Bike Medics Add New Wrinkle to First Response

Bike Medics Add New Wrinkle to First Response

Alexandria Life

August 29, 2002

These guys can get to a victim even in a mosh pit. They are the Alexandria Fire Department Bike Medics.

Initiated in 1997, the Alexandria contingent was the first such unit in Northern Virginia, according to Jim Blivin, emergency rescue technician 2, known as a paramedic, who was the moving force behind the idea. "Now we are completely surrounded by such units in all jurisdictions," he said.

"In 1994, Seattle police had just started to use bike patrols. So I took my bike and went out to do an in-depth study of the situation. The main impetus was to try and find out how to provide good emergency health care in very crowded environments," Blivin explained.

His trip started the department's learning and development process. "There are two organizations that have set standards for these types of operations. One is the International Police Mountain Biking Association (IPMBA), and the other is the Jamaica Hospital in Jamaica, N.Y.," he said.

"Finally, in 1997 the department said, 'Go for it.' They gave me $700 to buy special emergency equipment for the bikes, which included a two-monitor defibrillator. That was brand-new technology at the time. But we used our own bikes in the beginning," he said.

Today, there are 15 members of the Bike Medic Squad, and the department has purchased the bikes. There are four bikes available. Two medics are advanced-life-support certified, and two are basic-life-support qualified, the department acknowledged. "All bike medics are volunteers. They do this in addition to their regular duties as firefighters and EMS personnel," said Blivin.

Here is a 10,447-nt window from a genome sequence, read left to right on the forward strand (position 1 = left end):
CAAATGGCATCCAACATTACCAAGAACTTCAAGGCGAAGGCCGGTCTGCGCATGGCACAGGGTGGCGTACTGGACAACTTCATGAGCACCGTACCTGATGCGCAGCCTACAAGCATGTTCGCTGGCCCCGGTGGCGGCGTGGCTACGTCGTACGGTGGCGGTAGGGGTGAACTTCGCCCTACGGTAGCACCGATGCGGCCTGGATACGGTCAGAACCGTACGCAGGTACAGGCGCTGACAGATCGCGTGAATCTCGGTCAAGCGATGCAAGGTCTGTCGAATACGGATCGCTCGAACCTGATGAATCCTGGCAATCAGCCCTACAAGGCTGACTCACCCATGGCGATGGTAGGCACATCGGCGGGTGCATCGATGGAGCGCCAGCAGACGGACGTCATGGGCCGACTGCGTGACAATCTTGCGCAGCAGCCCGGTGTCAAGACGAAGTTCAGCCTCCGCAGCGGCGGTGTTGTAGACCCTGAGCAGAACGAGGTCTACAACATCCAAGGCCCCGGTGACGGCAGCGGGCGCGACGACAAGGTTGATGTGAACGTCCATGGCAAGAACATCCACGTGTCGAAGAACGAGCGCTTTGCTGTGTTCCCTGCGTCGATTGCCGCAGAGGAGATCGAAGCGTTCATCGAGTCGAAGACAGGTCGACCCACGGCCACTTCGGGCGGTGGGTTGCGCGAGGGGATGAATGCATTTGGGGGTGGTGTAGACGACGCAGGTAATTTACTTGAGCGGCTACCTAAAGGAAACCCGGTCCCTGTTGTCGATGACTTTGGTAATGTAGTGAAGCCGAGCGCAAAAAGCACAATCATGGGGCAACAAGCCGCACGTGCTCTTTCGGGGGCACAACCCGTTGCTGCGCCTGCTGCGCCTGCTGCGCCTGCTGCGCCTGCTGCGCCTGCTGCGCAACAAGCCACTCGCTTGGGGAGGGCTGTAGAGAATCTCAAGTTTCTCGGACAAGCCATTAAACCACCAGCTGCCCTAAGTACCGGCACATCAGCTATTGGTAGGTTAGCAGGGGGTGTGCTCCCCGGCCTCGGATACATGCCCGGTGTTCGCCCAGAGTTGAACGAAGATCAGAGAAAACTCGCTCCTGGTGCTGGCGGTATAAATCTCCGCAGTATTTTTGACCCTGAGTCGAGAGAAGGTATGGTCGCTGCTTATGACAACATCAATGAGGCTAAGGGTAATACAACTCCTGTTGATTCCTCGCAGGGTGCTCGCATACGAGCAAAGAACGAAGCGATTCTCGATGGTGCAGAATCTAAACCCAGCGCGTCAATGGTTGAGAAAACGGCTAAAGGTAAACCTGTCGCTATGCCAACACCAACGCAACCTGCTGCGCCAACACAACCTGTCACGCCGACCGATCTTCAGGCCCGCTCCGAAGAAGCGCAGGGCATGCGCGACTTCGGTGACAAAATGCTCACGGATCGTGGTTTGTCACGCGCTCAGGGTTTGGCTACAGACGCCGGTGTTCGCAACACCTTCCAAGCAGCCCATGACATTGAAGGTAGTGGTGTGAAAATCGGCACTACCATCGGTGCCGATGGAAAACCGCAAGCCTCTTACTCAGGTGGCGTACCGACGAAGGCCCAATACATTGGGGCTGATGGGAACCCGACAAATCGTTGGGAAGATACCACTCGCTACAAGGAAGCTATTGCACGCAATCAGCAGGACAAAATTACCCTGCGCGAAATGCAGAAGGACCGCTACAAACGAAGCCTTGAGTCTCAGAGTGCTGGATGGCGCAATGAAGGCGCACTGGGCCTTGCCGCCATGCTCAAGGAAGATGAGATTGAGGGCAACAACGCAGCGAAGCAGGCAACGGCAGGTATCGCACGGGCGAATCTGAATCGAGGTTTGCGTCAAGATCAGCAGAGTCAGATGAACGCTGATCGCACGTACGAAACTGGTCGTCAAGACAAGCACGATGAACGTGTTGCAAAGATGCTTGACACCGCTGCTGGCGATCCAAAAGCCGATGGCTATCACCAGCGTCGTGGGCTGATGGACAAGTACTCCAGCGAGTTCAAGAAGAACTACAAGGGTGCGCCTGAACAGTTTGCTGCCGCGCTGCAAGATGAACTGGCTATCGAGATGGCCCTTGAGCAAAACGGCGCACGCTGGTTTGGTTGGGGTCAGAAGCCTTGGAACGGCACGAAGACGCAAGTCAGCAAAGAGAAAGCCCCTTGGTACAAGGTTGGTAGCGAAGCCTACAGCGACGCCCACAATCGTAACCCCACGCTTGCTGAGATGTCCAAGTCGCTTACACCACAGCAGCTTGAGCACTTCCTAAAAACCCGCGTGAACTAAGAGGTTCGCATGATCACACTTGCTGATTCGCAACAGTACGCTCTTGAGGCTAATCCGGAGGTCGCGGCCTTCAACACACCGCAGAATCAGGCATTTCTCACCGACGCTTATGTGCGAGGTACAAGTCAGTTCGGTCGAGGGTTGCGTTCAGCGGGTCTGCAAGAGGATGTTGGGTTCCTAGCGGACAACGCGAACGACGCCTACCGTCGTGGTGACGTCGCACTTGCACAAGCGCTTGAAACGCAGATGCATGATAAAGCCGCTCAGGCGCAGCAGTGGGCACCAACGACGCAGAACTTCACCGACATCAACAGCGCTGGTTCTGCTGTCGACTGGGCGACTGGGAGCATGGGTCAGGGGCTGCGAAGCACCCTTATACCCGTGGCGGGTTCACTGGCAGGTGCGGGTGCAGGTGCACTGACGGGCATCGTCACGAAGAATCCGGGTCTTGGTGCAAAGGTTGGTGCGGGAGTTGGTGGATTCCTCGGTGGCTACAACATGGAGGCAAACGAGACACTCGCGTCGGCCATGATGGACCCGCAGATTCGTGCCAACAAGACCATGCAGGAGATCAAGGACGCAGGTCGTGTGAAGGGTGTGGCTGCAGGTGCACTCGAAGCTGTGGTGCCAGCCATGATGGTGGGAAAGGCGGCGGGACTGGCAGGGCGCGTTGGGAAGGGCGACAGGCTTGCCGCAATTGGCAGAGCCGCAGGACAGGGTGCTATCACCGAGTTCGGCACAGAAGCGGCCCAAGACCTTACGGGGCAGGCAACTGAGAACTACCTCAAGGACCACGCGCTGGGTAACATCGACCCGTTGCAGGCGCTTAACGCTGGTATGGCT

THE PRIMARY USE of the bike medics is in situations where there are dense crowds that make it difficult or impossible to bring in regular emergency vehicles. Two examples of that are the Alexandria Waterfront Festival and the Marine Corps Marathon.

Firefighter/paramedic Mike Chandler, a member of the team, remembers, "We had a cardiac arrest in the early stage the Marine Corps Marathon a couple of years ago. With 20,000 runners in a confined area such as the 14th Street bridge, it's almost impossible to get a vehicle to the patient. That's were we come in."

Bike medics have all the necessary advanced-life-support equipment and medical supplies with them, Chandler noted. "Each of these large events also has Incident Command Centers. After you get to the patient and determine the situation, you can call Incident Command and request a transit unit if necessary," he explained.

In many cases bike medics are supported by transport units. These units usually have golf carts that have been adapted to carry patients to awaiting ambulances or EMS vehicles, according to Chandler.

"We start treatment immediately, and the transport unit takes the patient to the waiting vehicle or aid station," he specified. "It's quite rewarding and challenging."

THAT ELEMENT OF challenge is what got paramedic Bryan Meckes involved. "I wanted to try something different. It was also a chance to get some good exercise while doing something I really like," he said.